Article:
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Saturday, 26 August

22:53

Menominee Tribe Requests Government to Government Consultation with the EPA and Army Corps on the Back Forty Mine Project Native News Online

Published August 26, 2017

KESHENA, WISCONSIN In  continuation to fight the proposed Back 40 Forty Mine project, the Menominee Indian Tribe of Wisconsin is exercising its sovereign rights by formally requesting government to government consultation with the Environmental Protection Agency (EPA) and the United States Army Corps of Engineers (USACE) on the wetland permit required under the Clean Water Act. As part of the consultation the Tribe is requesting the EPA and USACE to make a specific jurisdictional determination for the Menominee River, in Michigans Upper Penisular, before moving forward with any wetland permit for the project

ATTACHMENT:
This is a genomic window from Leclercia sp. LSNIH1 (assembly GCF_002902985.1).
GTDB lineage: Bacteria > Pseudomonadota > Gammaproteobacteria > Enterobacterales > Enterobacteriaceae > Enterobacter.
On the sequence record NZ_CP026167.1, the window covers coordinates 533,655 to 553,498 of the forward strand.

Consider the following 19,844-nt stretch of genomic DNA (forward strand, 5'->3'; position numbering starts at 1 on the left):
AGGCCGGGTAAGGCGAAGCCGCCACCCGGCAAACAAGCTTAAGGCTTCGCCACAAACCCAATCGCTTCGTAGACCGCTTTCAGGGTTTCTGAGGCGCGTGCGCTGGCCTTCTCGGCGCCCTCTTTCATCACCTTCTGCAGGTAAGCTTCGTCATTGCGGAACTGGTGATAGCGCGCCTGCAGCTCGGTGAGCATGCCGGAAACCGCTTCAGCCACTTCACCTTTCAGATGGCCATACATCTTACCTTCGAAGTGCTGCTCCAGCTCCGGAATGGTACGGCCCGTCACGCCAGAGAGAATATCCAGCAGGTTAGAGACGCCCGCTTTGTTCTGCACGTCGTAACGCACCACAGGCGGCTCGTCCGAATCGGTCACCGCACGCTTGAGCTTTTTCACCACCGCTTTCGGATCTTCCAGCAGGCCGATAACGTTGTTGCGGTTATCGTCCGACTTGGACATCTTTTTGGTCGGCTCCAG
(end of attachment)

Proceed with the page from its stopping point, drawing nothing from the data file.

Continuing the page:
Gary Besaw, tribal chairman of the Menominee Indian Tribe of Wisconsin. Native News Online photo by Levi Rickert

The Tribe is aware that the Clean Water Act prohibits the United States from delegating wetland permitting authority to the State of Michigan in regard to certain waters of the United States. We believe there is sufficient evidence to demonstrate the waters at issue in the proposed Back 40 mine project are waters that cannot be delegated to the State of Michigan. In non-delegable waters, the proper permitting authority for the wetland permit is the US Army Corps, not Michigan stated Menominee Tribal Chairman Gary Besaw.

Aquila Resources, Inc., a Canadian development stage company, has been granted three of the four permits required for the project. The companys efforts to obtain the fourth and most difficult permit, a wetland permit, have been unsuccessful to date. Aquilas was forced to withdraw their first wetland permit application in 2016 and their second application submitted...

16:36

Johnny Cash vs. the Klan | Georgia Straight Vancouver's News & Entertainment Weekly Aboriginal News Group Newswire